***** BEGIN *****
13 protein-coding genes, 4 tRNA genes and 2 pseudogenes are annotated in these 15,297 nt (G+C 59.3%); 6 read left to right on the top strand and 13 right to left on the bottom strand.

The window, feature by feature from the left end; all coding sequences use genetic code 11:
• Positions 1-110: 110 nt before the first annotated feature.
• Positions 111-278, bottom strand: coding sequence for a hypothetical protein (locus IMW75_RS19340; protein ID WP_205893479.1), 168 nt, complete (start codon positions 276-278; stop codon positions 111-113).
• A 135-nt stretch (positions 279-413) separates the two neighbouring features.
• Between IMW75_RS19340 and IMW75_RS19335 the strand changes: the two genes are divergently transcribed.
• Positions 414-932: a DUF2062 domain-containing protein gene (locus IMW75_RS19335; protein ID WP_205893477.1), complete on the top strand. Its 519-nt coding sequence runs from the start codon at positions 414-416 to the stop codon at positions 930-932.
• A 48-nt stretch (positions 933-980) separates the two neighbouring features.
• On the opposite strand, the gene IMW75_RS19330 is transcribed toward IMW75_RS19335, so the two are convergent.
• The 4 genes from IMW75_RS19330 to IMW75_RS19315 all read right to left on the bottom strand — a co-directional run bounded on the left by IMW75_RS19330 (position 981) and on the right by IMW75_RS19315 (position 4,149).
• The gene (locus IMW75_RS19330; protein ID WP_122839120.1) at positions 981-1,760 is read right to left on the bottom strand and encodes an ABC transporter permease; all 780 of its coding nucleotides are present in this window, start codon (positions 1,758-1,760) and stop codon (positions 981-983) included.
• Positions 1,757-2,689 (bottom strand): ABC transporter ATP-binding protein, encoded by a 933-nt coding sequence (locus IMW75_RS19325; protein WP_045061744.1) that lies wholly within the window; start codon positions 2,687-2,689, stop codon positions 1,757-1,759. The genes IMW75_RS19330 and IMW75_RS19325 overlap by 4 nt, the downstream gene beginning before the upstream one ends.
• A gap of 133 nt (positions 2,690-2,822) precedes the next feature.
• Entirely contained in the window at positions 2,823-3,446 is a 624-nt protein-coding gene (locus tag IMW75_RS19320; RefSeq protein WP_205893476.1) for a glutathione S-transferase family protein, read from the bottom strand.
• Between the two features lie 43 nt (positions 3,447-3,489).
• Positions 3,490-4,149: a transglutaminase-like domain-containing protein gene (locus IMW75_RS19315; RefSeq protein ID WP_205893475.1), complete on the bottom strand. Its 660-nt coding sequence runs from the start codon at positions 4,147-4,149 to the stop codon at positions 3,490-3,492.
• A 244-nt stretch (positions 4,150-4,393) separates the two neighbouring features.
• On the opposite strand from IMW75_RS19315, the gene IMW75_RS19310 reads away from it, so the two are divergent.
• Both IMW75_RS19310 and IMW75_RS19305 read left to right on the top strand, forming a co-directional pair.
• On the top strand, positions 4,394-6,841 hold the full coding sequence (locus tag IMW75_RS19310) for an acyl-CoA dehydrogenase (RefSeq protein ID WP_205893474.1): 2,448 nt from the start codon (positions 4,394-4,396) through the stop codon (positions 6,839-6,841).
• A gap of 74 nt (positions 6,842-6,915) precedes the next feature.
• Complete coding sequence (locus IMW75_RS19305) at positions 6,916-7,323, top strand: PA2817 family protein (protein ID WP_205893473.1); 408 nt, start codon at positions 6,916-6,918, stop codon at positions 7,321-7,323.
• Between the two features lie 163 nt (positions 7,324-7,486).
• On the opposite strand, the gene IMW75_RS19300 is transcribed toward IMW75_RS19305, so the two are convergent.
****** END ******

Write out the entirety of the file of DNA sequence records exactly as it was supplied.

13 protein-coding genes, 4 tRNA genes and 2 pseudogenes are annotated in these 15,297 nt (G+C 59.3%); 6 read left to right on the top strand and 13 right to left on the bottom strand.

The window, feature by feature from the left end; all coding sequences use genetic code 11:
• Positions 1-110: 110 nt before the first annotated feature.
• Positions 111-278, bottom strand: coding sequence for a hypothetical protein (locus IMW75_RS19340; protein ID WP_205893479.1), 168 nt, complete (start codon positions 276-278; stop codon positions 111-113).
• A 135-nt stretch (positions 279-413) separates the two neighbouring features.
• Between IMW75_RS19340 and IMW75_RS19335 the strand changes: the two genes are divergently transcribed.
• Positions 414-932: a DUF2062 domain-containing protein gene (locus IMW75_RS19335; protein ID WP_205893477.1), complete on the top strand. Its 519-nt coding sequence runs from the start codon at positions 414-416 to the stop codon at positions 930-932.
• A 48-nt stretch (positions 933-980) separates the two neighbouring features.
• On the opposite strand, the gene IMW75_RS19330 is transcribed toward IMW75_RS19335, so the two are convergent.
• The 4 genes from IMW75_RS19330 to IMW75_RS19315 all read right to left on the bottom strand — a co-directional run bounded on the left by IMW75_RS19330 (position 981) and on the right by IMW75_RS19315 (position 4,149).
• The gene (locus IMW75_RS19330; protein ID WP_122839120.1) at positions 981-1,760 is read right to left on the bottom strand and encodes an ABC transporter permease; all 780 of its coding nucleotides are present in this window, start codon (positions 1,758-1,760) and stop codon (positions 981-983) included.
• Positions 1,757-2,689 (bottom strand): ABC transporter ATP-binding protein, encoded by a 933-nt coding sequence (locus IMW75_RS19325; protein WP_045061744.1) that lies wholly within the window; start codon positions 2,687-2,689, stop codon positions 1,757-1,759. The genes IMW75_RS19330 and IMW75_RS19325 overlap by 4 nt, the downstream gene beginning before the upstream one ends.
• A gap of 133 nt (positions 2,690-2,822) precedes the next feature.
• Entirely contained in the window at positions 2,823-3,446 is a 624-nt protein-coding gene (locus tag IMW75_RS19320; RefSeq protein WP_205893476.1) for a glutathione S-transferase family protein, read from the bottom strand.
• Between the two features lie 43 nt (positions 3,447-3,489).
• Positions 3,490-4,149: a transglutaminase-like domain-containing protein gene (locus IMW75_RS19315; RefSeq protein ID WP_205893475.1), complete on the bottom strand. Its 660-nt coding sequence runs from the start codon at positions 4,147-4,149 to the stop codon at positions 3,490-3,492.
• A 244-nt stretch (positions 4,150-4,393) separates the two neighbouring features.
• On the opposite strand from IMW75_RS19315, the gene IMW75_RS19310 reads away from it, so the two are divergent.
• Both IMW75_RS19310 and IMW75_RS19305 read left to right on the top strand, forming a co-directional pair.
• On the top strand, positions 4,394-6,841 hold the full coding sequence (locus tag IMW75_RS19310) for an acyl-CoA dehydrogenase (RefSeq protein ID WP_205893474.1): 2,448 nt from the start codon (positions 4,394-4,396) through the stop codon (positions 6,839-6,841).
• A gap of 74 nt (positions 6,842-6,915) precedes the next feature.
• Complete coding sequence (locus IMW75_RS19305) at positions 6,916-7,323, top strand: PA2817 family protein (protein ID WP_205893473.1); 408 nt, start codon at positions 6,916-6,918, stop codon at positions 7,321-7,323.
• Between the two features lie 163 nt (positions 7,324-7,486).
• On the opposite strand, the gene IMW75_RS19300 is transcribed toward IMW75_RS19305, so the two are convergent.